Wednesday, 23 July 2014

Spearhead from Space

Before I begin: look at this extraordinarily gorgeous piece of artwork for Spearhead from Space. It's one of the most attractive pieces of Doctor Who artwork I've seen since the days of illustrated video covers. It was made by an artist called Geoffrey Cole whose website is here: 
I found it on his blog, here.

So - what a huge treat this story is.

The Troughton years have their high points, visually. There's a dynamism to The Seeds of Death, brilliant direction in The Web of Fear, and eye-popping design in The War Games. Whenever the show gets on film, as in the closing scenes Enemy of the World, it looks terrifically atmospheric. This is a story that goes just that bit further, and the contrast made me swoon. It has the tangy natural light and the swishy visual style of a Hammer movie.

It has real menace too. It's the return of that idea in Doctor Who - begun with Lesterson in Power of the Daleks, I think - that some monsters are so scary they can send you slightly round the bend with fear. It really feels justified with these monsters, too. The Autons are deeply uncanny objects, their vaguely human body language only exaggerating their powerfully inhuman appearance. It might have been better to have our first glimpse of one be that glancing shot as the UNIT driver crashes his car. But there are multiple other horror moments, perfectly orchestrated. That poor dog. Those poor commuters!

The Ealing Broadway scene is really frightening. If I'd been a child in 1970 it might have been touch and go whether I watched the show again! It's not telegraphed beforehand - there is no plotline about the factory supplying mannequins to anybody - and it happens, innocuously, not only a high street, but in broad daylight.

What is all this fear in aid of? I suppose it's a sort of ghost story about how little we can judge from a person's physical appearance. The Brigadier doesn't recognise the Doctor - and monsters masquerade as men. It's also about the human ability to make the world itself more monstrous, by creating uncanny, lifeless simulacra of the things that used to matter to us. The Nestene's toehold on Earth is our cultural taste for the inhuman.

The pacing is unusual, the last episode full of action, the rest a slow build, with the Doctor unconscious for much of episode one. It's a brave choice, signalling that the production team want a whole new audience. Fortunately, it restores a little of his mystery, after so much of it was taken away. We may know his life story, but do we know this new incarnation?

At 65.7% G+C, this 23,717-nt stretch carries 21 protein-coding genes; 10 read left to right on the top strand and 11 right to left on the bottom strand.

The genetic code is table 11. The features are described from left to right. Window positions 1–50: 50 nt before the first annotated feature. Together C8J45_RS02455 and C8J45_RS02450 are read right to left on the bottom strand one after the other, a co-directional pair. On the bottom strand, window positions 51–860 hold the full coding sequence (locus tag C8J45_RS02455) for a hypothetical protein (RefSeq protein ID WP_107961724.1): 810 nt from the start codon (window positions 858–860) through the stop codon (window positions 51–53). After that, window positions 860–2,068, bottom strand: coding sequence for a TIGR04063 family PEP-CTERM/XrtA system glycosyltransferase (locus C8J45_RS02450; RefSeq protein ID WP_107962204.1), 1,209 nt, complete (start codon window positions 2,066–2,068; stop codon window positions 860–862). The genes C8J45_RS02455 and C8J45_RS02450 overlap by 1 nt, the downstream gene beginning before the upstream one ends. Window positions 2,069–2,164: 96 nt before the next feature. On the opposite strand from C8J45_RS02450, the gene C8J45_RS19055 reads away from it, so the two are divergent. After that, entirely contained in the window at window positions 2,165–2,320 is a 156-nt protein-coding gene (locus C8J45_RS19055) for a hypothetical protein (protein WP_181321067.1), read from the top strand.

It really is very odd to watch Jon Pertwee play the Doctor, after a year and a half (for me) of someone scruffy, schoolboyish, very rarely sober and composed, even more rarely bolshy ('I suppose you want to see my pass - well, I haven't got one...' is a fun scene you just can't imagine happening before this story). This is a camper Doctor, a more grown-up Doctor, perhaps more serious - certainly keener to be taken seriously.

But the fun of the show is that this man is a scientific genius, and he really doesn't behave like one. He's James Bond but he understands astrophysics. He's John Steed but he's been a time traveller. I always thought him so much more conventional than his other incarnations, but I'm beginning to realise that's the trick. And he does have a wonderfully schoolboy streak.

He's particularly naughty - and more like his First Incarnation - when he tricks his new friend Liz into betraying their boss, the Doctor's old pal, the Brigadier, and helping him (almost) escape from his commitments, potentially leaving the Earth to the grasping tentacles of the Nestene. Slightly shocking, isn't it? The fact that the Brigadier predicts such behaviour - perhaps even incites it, by keeping the key - makes it all the more interesting.

Room for some interesting stories there, I think.

And I don't want to go on too long and bore you, but Liz Shaw is an a brilliant addition to the team. I mean, I love Zoe Heriot, but with Liz comes the realisation that the Doctor hasn't travelled with a grown-up woman since, perhaps Sara, but probably Barbara. She's modern, she's wry, she's curious, she's clever, and Caroline John performs her perfectly.